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Site considerations in construction projects

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September 4, 2019

From domestic builds through to big infrastructure jobs, the impacts of work conducted onsite call for planning and management.While building professionals are well aware of site hazards, usually the general public and people living in the neighbouring area are not. However, they are always conscious of noise, and other issues such as run-off ‒ which can also be invisible ‒ have to be contained.

Unauthorised visitors

thumbnail site considerations2People wandering onto building sites can risk injuries from tripping, electric shock from live cables, coming into contact with hazardous substances or falling into excavations*. Signage may not be enough to keep them out, especially in the case of adventurous kids. Consider fencing the works site off if:

  • it’s in a built-up area
  • it’s near a school
  • it’s close to a recreational area or park.

Site access

In addition to keeping unauthorised visitors out, builders also need to provide ideally a single point of access to allow deliveries by truck.

The design of the access ramp should take into account:

  • pedestrian safety
  • run-off and sediment dispersal
  • soil type and stability.

Managing run-off

Soil type and weather play into the kinds of provisions that need to be made to control sediment and waste water run-offRun-off must be diverted in a way that does not:

  • cause inconvenience to neighbouring properties
  • result in stormwater being unlawfully discharged
  • cause erosion or water contamination.

Stockpiles of materials should be up-slope of a main sediment barrier and kept under cover of protection from rainfall. In small-footprint sites storage in mini-skips or containers may be necessary.

Once the roof is up, drainage should be discharged away from the work area and disturbed soil surfaces to a stable, legal discharge point.

Noise restriction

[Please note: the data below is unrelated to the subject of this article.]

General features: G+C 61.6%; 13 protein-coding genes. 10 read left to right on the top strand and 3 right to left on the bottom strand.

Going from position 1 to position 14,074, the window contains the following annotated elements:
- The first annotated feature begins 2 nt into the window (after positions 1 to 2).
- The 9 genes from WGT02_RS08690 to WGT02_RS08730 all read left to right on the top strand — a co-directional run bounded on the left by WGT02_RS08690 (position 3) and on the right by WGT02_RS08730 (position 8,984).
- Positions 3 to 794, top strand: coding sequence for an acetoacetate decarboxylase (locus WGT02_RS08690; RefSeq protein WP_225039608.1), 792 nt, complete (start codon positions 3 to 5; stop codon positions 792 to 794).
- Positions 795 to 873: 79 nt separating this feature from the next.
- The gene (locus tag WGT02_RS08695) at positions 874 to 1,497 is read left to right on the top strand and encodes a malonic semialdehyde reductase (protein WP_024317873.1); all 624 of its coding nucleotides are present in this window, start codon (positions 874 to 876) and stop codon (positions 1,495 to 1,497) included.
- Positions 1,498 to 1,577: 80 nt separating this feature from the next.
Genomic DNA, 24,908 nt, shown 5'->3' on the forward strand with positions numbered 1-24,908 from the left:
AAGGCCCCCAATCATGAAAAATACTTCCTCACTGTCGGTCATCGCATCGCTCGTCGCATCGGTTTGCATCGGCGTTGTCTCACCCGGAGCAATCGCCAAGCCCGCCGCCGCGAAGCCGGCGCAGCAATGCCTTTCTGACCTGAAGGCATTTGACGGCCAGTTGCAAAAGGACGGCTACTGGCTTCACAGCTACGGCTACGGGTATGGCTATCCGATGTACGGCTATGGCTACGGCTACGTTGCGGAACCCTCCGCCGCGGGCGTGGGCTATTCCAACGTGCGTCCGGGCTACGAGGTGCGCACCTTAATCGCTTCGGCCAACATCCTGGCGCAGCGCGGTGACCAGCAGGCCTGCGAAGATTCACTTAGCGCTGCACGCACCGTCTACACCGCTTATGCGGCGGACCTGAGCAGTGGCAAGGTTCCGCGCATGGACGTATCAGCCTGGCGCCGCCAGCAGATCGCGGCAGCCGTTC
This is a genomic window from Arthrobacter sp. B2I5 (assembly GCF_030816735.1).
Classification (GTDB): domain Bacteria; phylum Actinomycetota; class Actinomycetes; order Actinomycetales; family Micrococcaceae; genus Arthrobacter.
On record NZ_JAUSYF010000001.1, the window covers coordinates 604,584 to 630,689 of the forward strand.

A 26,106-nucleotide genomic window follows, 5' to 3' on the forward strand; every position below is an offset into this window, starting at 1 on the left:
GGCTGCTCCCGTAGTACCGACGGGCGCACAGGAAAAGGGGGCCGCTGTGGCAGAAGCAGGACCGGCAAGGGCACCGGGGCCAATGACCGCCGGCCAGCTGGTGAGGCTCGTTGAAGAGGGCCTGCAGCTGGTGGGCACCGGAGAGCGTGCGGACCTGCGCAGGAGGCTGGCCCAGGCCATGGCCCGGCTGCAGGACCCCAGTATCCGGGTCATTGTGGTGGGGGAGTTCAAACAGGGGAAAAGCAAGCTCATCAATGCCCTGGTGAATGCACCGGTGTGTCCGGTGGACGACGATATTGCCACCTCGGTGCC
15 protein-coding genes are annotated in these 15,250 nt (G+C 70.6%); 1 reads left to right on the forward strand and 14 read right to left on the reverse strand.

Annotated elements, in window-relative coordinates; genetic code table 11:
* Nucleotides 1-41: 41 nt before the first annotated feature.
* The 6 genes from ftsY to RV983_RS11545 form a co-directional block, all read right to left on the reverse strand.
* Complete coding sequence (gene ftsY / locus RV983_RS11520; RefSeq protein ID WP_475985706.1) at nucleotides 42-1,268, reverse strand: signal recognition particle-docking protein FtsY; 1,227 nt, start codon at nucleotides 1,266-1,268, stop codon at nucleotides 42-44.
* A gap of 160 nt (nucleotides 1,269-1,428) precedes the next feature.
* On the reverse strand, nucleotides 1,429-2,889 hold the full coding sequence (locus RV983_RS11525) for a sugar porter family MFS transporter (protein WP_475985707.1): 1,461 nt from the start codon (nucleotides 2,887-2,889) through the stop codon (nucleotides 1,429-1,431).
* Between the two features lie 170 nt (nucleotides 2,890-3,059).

The types of noise generated on a building site can include demolition, site preparation, vehicle deliveries and standard construction activities. Under the Environment Protection (Noise) Policy 2007 it is the key contractor’s duty to take reasonable and practicable measures to minimise noise and its impact.

Activities such as

  • use of power tools
  • machinery
  • hammering
  • sawing

are permitted only from Monday to Saturday between 7am and 7pm in residential areas. Exemptions can be granted by the EPA under exceptional circumstances for installation of cranes or scaffolding near busy roads, or very large concrete pours.

Some guidelines for noise restriction include:

  • starting work with noisy equipment such as masonry saws or jackhammers after 9am
  • completing shuttering for concrete pours before 7pm on the previous day
  • locating noisy equipment like cement mixers the maximum distance from neighbouring residences and using fencing structures to create sound barriers
  • throttling down backhoes, loaders, bobcats, generators and cranes when not in use
  • ensuring noise reduction mufflers are fitted
  • taking care when dropping or unloading heavy items from a height.

*In case of emergencies, builders must display signage that can be seen from outside the site, stating the names and phone numbers of the contact with responsibility for the build.

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